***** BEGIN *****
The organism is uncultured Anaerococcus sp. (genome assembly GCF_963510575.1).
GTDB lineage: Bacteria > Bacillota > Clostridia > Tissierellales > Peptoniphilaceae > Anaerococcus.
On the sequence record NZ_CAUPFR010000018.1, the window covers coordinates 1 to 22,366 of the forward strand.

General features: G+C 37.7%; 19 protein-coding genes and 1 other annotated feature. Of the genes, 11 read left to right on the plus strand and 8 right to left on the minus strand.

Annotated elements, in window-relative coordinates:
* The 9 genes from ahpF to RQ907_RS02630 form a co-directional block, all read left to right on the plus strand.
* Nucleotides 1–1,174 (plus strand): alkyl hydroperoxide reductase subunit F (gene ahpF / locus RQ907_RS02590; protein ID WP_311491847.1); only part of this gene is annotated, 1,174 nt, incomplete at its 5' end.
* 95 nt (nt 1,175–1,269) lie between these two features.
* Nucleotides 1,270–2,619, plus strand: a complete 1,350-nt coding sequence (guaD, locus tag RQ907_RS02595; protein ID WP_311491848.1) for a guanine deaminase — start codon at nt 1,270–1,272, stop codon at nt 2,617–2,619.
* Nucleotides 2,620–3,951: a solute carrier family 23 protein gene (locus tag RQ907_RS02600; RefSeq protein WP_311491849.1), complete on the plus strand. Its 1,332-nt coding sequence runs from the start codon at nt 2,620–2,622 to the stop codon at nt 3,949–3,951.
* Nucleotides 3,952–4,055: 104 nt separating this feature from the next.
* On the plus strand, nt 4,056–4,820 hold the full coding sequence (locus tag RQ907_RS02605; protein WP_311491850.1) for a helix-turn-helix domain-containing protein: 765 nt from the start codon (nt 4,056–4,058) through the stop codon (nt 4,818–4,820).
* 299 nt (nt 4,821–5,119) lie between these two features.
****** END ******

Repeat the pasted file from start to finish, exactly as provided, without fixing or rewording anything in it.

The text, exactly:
The organism is uncultured Anaerococcus sp. (genome assembly GCF_963510575.1).
GTDB lineage: Bacteria > Bacillota > Clostridia > Tissierellales > Peptoniphilaceae > Anaerococcus.
On the sequence record NZ_CAUPFR010000018.1, the window covers coordinates 1 to 22,366 of the forward strand.

General features: G+C 37.7%; 19 protein-coding genes and 1 other annotated feature. Of the genes, 11 read left to right on the plus strand and 8 right to left on the minus strand.

Annotated elements, in window-relative coordinates:
* The 9 genes from ahpF to RQ907_RS02630 form a co-directional block, all read left to right on the plus strand.
* Nucleotides 1–1,174 (plus strand): alkyl hydroperoxide reductase subunit F (gene ahpF / locus RQ907_RS02590; protein ID WP_311491847.1); only part of this gene is annotated, 1,174 nt, incomplete at its 5' end.
* 95 nt (nt 1,175–1,269) lie between these two features.
* Nucleotides 1,270–2,619, plus strand: a complete 1,350-nt coding sequence (guaD, locus tag RQ907_RS02595; protein ID WP_311491848.1) for a guanine deaminase — start codon at nt 1,270–1,272, stop codon at nt 2,617–2,619.
* Nucleotides 2,620–3,951: a solute carrier family 23 protein gene (locus tag RQ907_RS02600; RefSeq protein WP_311491849.1), complete on the plus strand. Its 1,332-nt coding sequence runs from the start codon at nt 2,620–2,622 to the stop codon at nt 3,949–3,951.
* Nucleotides 3,952–4,055: 104 nt separating this feature from the next.
* On the plus strand, nt 4,056–4,820 hold the full coding sequence (locus tag RQ907_RS02605; protein WP_311491850.1) for a helix-turn-helix domain-containing protein: 765 nt from the start codon (nt 4,056–4,058) through the stop codon (nt 4,818–4,820).
* 299 nt (nt 4,821–5,119) lie between these two features.